"I was very concerned with what others would think or say if I got the surgery," Megan says. "Then, all of a sudden, I just realized that I didn't want to live like this anymore, in a state of constantly feeling uncomfortable with how I looked. So I approached my family and some of my best friends, and they were very supportive."
During the surgery
Megan took the leap, but not without being aware of the risks first. Breast reduction surgery, like any other type of surgery, doesn't come without its own risks and shouldn't be taken lightly. The procedure can result in unevenly positioned nipples, unequal breasts, potential permanent loss of feeling in the nipples or breasts, permanent skin pigmentation changes, deep vein thrombosis, loss of skin and tissue, inability to breast-feed after surgery and damage to the breasts' blood supply. The actual surgery itself is usually two to five hours long and involves making cuts in the breasts, getting stitches and possibly using liposuction depending on the surgeon's methods and the patient's body type, which can increase swelling post-surgery.
"The actual surgery itself was pretty invasive, but it only took about two hours," Megan says. "Don't get me wrong, it was awkward and I felt very exposed, but I knew in the end I'd be so much happier. I spent one night in the hospital and was on a high dose of morphine."
Recovering from surgery
The recovery process can be tedious. Immediately after surgery, the incisions are covered with gauze and the breasts are wrapped in a bandage or supported with a surgical bra. Although recovery differs for every person, patients will need to take at least a week off from work or school post-surgery. Most women experience breast pain and discomfort for a week or longer, along with swelling and bruising for several weeks. Specific instructions will be given by surgeons about care for breasts, medications, concerns and follow-up appointments, but patients will typically be advised to walk and move around as soon as they can to prevent swelling and blood clots, but to avoid lifting anything over five pounds and raising anything over the head until they are released for activity. For Megan, her recovery went relatively smoothly and she could even tag along to the grocery store with her mom only three days after her surgery, but she still experienced plenty of discomfort and difficulties.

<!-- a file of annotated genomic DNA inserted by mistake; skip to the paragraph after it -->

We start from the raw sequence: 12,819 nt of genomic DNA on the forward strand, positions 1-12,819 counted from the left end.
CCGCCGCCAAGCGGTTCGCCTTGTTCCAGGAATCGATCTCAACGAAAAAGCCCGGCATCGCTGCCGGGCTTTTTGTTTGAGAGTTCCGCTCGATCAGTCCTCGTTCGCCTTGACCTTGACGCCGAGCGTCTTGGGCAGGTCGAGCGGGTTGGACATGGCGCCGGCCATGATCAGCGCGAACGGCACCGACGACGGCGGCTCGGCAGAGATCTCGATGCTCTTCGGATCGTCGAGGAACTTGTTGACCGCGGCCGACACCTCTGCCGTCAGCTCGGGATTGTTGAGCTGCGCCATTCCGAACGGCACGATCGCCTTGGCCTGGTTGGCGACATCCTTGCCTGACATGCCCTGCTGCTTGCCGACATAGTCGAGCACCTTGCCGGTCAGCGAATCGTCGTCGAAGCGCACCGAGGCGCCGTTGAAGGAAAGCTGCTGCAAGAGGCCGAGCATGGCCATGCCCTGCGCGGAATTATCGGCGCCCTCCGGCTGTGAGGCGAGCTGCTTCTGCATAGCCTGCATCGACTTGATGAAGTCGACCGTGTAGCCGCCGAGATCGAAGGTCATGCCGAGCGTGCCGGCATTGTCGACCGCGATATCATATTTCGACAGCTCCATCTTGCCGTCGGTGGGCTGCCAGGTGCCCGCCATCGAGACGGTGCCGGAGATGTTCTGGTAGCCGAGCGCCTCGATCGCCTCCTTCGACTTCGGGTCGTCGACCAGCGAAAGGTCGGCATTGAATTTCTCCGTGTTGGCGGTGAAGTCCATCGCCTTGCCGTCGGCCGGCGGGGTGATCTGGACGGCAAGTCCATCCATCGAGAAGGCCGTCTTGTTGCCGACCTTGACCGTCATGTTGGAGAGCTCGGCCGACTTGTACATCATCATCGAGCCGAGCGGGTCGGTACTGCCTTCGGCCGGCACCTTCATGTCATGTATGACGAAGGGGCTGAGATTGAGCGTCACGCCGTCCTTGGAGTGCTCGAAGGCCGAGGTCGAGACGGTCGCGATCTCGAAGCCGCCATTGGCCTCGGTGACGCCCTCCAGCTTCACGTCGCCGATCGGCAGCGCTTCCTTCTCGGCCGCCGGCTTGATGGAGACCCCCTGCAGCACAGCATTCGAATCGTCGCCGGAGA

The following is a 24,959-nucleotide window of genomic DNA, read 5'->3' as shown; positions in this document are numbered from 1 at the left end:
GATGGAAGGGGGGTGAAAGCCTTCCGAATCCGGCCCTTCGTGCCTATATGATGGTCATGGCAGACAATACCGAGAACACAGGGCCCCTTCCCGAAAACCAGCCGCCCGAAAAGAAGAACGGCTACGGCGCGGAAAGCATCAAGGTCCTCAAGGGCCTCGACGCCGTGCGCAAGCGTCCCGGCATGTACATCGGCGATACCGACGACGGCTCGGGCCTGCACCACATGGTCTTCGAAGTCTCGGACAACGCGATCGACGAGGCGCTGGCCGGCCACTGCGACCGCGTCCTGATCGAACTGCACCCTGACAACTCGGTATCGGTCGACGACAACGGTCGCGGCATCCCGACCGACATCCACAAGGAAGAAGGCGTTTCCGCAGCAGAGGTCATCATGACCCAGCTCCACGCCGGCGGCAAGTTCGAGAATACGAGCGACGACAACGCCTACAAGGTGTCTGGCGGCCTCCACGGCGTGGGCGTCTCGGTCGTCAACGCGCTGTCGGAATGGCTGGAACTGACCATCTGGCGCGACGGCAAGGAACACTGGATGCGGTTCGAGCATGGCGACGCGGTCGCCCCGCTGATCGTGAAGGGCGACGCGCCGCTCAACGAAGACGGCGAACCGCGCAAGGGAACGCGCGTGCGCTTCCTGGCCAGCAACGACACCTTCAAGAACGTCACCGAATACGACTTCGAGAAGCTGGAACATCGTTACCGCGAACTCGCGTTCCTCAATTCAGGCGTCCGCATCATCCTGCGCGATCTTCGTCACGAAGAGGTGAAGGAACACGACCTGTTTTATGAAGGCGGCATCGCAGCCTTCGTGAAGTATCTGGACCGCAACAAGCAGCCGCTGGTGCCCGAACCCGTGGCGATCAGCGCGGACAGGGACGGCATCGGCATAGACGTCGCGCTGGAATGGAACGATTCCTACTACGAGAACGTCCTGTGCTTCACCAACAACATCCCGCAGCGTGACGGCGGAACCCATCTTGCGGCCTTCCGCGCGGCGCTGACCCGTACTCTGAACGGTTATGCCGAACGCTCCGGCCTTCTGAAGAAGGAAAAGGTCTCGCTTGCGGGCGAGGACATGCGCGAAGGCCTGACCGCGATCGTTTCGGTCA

"The overall level of pain after the surgery was never unbearable; I would take Tylenol and that numbed it fine," Megan says. "It was really only the first couple days that the pain was bad, then it was just uncomfortable due to the swelling. The swelling is definitely the most annoying part, as it takes months to fully go down."
A lot of the things that people normally take for granted, like showering and washing hair, became Olympic trials that required a tremendous amount of effort as Megan was confined to couch duty for a while after the surgery, unable to lift her arms above her head. Plus, she had to ice like crazy and wash the incisions daily, among many other things, like monitoring her temperature in case of infection.
But the biggest issue for Megan was sleeping—she had to sleep upright on her back for two weeks. To make up for the restless nights, during which she repeatedly woke up to stop herself from turning onto her side, she took a lot of naps. Talk about uncomfortable!
After Megan hit the five-to-six-week mark, however, things were almost completely back to normal. Typically, patients resume normal work and social activities within a couple of weeks of surgery, avoiding more vigorous exercise and strenuous activities until about three to four weeks after surgery to allow for adequate healing. Most regain full range of motion between six to 10 weeks after surgery.
One thing that is permanent, however, is the scars. While some incision lines can be concealed in natural breast contours, others will be visible on the surface. Although these scars on the breasts can almost always be covered by a bra or swimsuit, they won't ever disappear completely. But, as Megan puts it, "I have scars, but they will fade and I don't care what anyone thinks about them because I did this surgery for myself and no one else." And while the size of the scars will vary depending on the type of incision performed, surgeons will try to achieve the desired results with the shortest scar. Plus, improvements in surgical techniques are now allowing breast reduction surgeries to leave less of a mark on patients.